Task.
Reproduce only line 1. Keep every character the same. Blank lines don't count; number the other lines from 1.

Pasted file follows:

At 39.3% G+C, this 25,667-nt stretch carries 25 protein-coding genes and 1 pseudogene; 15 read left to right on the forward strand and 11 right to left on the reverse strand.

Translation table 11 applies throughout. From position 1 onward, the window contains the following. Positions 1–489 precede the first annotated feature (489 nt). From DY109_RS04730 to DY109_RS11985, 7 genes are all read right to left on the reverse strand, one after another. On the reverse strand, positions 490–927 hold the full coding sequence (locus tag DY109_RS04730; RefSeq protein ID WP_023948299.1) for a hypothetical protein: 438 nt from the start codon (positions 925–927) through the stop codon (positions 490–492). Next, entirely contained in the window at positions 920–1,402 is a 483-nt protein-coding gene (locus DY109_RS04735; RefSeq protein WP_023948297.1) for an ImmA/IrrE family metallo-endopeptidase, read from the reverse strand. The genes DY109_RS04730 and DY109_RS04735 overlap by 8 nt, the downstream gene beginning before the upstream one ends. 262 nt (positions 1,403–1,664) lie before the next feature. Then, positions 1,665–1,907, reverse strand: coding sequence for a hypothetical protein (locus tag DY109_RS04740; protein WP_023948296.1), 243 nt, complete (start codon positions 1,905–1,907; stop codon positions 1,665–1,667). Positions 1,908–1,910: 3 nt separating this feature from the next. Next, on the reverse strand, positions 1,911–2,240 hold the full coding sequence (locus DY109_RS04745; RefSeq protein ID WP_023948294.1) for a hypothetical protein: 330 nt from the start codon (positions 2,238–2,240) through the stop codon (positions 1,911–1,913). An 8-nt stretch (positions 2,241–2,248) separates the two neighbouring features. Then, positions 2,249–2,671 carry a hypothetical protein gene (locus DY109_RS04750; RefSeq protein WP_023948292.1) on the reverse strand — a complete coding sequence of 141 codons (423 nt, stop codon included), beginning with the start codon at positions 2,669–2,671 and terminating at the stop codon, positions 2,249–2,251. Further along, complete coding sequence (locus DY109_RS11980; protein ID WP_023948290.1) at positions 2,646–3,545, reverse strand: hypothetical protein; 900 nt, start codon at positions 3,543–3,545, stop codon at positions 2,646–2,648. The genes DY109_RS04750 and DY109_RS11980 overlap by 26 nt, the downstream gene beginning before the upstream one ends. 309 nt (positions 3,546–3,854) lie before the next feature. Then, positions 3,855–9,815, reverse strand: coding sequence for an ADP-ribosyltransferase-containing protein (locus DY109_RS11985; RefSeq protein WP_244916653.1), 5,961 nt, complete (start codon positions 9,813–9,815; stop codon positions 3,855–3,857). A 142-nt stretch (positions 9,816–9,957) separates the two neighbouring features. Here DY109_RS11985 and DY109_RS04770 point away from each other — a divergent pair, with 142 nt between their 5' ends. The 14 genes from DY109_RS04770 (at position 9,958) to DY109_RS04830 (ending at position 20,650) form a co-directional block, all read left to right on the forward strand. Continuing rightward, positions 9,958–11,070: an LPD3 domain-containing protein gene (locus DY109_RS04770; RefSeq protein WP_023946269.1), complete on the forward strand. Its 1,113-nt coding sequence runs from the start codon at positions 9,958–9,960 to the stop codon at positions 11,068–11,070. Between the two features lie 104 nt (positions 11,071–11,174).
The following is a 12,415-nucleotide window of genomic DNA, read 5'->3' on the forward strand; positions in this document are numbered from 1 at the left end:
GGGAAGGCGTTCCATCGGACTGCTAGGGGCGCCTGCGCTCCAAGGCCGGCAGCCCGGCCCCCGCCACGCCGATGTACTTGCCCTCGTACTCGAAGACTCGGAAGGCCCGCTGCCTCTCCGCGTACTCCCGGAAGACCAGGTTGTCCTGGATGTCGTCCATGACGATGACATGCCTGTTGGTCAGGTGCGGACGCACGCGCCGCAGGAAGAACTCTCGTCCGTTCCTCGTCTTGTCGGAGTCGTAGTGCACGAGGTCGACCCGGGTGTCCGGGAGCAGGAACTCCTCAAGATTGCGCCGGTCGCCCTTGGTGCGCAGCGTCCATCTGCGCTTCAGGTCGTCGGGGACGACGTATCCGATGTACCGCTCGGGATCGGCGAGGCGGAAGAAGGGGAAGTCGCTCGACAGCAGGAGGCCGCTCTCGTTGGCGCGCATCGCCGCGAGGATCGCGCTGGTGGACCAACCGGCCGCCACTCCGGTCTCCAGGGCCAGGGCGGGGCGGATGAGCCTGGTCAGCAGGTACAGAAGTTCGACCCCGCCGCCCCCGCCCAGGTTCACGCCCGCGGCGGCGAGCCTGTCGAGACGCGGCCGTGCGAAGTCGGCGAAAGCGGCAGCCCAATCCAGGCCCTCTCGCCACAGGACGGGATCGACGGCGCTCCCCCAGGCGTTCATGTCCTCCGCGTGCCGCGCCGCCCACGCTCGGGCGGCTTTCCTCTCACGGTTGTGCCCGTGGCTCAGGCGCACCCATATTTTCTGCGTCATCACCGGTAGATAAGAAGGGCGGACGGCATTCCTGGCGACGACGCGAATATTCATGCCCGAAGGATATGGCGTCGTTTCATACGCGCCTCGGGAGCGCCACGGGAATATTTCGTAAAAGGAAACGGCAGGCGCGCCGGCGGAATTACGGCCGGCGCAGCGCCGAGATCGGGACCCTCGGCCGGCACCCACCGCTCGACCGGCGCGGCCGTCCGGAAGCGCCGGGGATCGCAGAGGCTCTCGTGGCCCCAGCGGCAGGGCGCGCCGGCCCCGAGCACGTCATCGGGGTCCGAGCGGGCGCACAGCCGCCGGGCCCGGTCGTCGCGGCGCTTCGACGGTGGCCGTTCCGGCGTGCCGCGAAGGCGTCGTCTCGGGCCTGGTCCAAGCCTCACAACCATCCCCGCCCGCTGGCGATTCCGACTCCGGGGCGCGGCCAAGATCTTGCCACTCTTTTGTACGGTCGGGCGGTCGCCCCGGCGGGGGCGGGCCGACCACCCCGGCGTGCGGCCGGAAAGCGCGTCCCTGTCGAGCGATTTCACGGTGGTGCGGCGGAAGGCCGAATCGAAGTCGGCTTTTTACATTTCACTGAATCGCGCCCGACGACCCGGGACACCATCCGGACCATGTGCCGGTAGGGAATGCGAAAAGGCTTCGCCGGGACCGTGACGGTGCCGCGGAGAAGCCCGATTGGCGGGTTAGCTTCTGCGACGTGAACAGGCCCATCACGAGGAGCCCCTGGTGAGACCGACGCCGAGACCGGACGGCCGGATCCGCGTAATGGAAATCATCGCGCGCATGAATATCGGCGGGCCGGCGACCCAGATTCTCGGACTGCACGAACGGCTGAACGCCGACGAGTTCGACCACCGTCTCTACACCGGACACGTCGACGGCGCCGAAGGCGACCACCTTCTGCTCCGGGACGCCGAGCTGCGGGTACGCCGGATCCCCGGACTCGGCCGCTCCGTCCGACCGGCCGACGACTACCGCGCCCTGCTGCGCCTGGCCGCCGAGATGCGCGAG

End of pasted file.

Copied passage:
At 39.3% G+C, this 25,667-nt stretch carries 25 protein-coding genes and 1 pseudogene; 15 read left to right on the forward strand and 11 right to left on the reverse strand.